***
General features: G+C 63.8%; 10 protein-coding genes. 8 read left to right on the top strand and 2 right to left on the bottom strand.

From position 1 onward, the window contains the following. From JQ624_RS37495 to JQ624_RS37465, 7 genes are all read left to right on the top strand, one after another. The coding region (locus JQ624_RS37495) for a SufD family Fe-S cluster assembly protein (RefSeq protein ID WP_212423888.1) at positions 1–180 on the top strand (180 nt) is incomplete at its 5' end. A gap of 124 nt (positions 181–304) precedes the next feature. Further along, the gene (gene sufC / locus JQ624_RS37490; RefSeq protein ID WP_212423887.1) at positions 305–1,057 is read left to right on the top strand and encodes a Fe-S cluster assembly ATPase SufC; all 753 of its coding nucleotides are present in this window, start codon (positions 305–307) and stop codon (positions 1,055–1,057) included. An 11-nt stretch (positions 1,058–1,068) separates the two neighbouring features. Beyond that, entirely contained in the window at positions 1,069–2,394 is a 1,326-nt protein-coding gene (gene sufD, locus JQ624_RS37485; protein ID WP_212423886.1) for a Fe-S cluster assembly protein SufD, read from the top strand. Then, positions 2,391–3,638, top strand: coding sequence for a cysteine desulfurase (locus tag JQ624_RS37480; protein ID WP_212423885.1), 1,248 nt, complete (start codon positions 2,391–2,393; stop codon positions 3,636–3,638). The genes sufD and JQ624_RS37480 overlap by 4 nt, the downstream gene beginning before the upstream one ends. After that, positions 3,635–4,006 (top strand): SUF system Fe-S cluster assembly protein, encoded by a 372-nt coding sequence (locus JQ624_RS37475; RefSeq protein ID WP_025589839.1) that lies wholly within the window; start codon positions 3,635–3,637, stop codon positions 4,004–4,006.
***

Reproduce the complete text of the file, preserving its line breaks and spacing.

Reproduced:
General features: G+C 63.8%; 10 protein-coding genes. 8 read left to right on the top strand and 2 right to left on the bottom strand.

From position 1 onward, the window contains the following. From JQ624_RS37495 to JQ624_RS37465, 7 genes are all read left to right on the top strand, one after another. The coding region (locus JQ624_RS37495) for a SufD family Fe-S cluster assembly protein (RefSeq protein ID WP_212423888.1) at positions 1–180 on the top strand (180 nt) is incomplete at its 5' end. A gap of 124 nt (positions 181–304) precedes the next feature. Further along, the gene (gene sufC / locus JQ624_RS37490; RefSeq protein ID WP_212423887.1) at positions 305–1,057 is read left to right on the top strand and encodes a Fe-S cluster assembly ATPase SufC; all 753 of its coding nucleotides are present in this window, start codon (positions 305–307) and stop codon (positions 1,055–1,057) included. An 11-nt stretch (positions 1,058–1,068) separates the two neighbouring features. Beyond that, entirely contained in the window at positions 1,069–2,394 is a 1,326-nt protein-coding gene (gene sufD, locus JQ624_RS37485; protein ID WP_212423886.1) for a Fe-S cluster assembly protein SufD, read from the top strand. Then, positions 2,391–3,638, top strand: coding sequence for a cysteine desulfurase (locus tag JQ624_RS37480; protein ID WP_212423885.1), 1,248 nt, complete (start codon positions 2,391–2,393; stop codon positions 3,636–3,638). The genes sufD and JQ624_RS37480 overlap by 4 nt, the downstream gene beginning before the upstream one ends. After that, positions 3,635–4,006 (top strand): SUF system Fe-S cluster assembly protein, encoded by a 372-nt coding sequence (locus JQ624_RS37475; RefSeq protein ID WP_025589839.1) that lies wholly within the window; start codon positions 3,635–3,637, stop codon positions 4,004–4,006.